Belying the beauty in the photo above, can you believe someone could be killed by a bird? Have you ever heard of such a thing? What do you know about a bird named Cassowary? This is a tale you may not believe, but it’s well documented.
Cassowaries are big flightless birds, weighing well over 100 pounds and standing 5 to 6-feet tall. They are native to the tropical forests of New Guinea, nearby islands and northeastern Australia. They’re territorial, protective of their space, and since the rain forests are endangered, so is the Cassowary. They are the third tallest and heaviest bird in the world, just smaller than the Ostrich and Emu. They’re shy birds, not wanting to be around people or other animals. They’re actually quite solitary, only being close to their own kind when mating. They keep to themselves if they’re left alone, but will attack someone if they get too close. They have a soft, sponge-like, colorful comb on the top of their heads, called a casque. This consists of a keratin based (the same thing nails and hair consist of) skin over a foam-like material. The purpose of this is not truly understood, but natives to their indigenous areas have said they run through the forests leading with their head. If they run into something they’re not injured, because it acts as a bumper. Others say it’s purpose may be more utilitarian; that it attracts the interest of a female, thereby helping to propagate the species. But that beautiful topnoggin is not what you need to be wary of, it’s the feet you need to beware. In my youth there was one of these big birds in our local zoo and all the signs along the fence warned people not to stick hands or anything else through the fence where the Cassowary roamed. In those days, people obeyed signs instead of defying them.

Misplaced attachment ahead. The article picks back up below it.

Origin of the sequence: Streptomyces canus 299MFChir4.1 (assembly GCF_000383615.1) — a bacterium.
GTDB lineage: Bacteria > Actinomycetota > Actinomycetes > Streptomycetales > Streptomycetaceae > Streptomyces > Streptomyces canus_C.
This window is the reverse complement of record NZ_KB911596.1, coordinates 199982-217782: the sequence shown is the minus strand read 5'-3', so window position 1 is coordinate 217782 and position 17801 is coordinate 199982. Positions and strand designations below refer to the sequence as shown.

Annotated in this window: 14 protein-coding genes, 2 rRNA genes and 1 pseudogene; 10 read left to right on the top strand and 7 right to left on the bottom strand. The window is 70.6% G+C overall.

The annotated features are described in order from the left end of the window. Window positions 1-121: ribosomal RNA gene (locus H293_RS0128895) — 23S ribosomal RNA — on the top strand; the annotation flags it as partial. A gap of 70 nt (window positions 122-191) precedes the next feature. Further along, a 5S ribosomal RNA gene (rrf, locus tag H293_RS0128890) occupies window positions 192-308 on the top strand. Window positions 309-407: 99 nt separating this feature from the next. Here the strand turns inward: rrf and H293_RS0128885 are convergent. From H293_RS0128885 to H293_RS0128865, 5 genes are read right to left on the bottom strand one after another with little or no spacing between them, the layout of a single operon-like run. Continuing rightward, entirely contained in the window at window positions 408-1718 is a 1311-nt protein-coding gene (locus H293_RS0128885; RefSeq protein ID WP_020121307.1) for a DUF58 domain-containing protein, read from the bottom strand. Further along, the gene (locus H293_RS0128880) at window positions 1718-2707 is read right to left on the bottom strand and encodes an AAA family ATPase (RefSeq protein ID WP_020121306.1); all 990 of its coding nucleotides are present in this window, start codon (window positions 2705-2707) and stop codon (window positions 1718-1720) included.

Here’s the reason you should never tangle with a Cassowary; they come equipped with three-toed feet with sharp claws. But that’s not the worst. This is the worst; the second claw is long (up to 6-inches,) a lethal-looking, sharp dagger. The Cassowary is said to have killed humans and dogs wielding this claw. Their method of protecting themselves is to leap into the air and drive that murderous claw with all their considerable weight behind it, into what they perceive as a threat. During WWII American soldiers in the areas where the Cassowary roamed were warned not to go near it or provoke it. Natives who live in the areas where there are Cassowaries are leery of any contact with the bird, and tell tales of people who have been killed by an attack. None of these are documented and are not considered reliable accounts. However, the one reported in the paragraph below IS a documented case of death by Cassowary.
The Story of Phillip McClean
One particular documented instance is that of 16-year-old Phillip McClean of Queensland, Australia. He and his brother of 13 years, found a Cassowary on their property. They decided to try to kill it by beating it with clubs. The bird kicked the younger boy who fell, and then got up and ran away just as his brother was clubbing the bird. Unfortunately, the older boy tripped and fell to the ground and before he could recover, the Cassowary was upon him, kicking him in the neck with that sharp claw, and the wound opened the boy’s jugular vein, after which he quickly bled to death. So if you ever come across a Cassowary, your best bet is to leave it alone and just walk away before it can find a reason to fight you.
If you’re curious about the Cassowary or other birds, here are a few items you might like.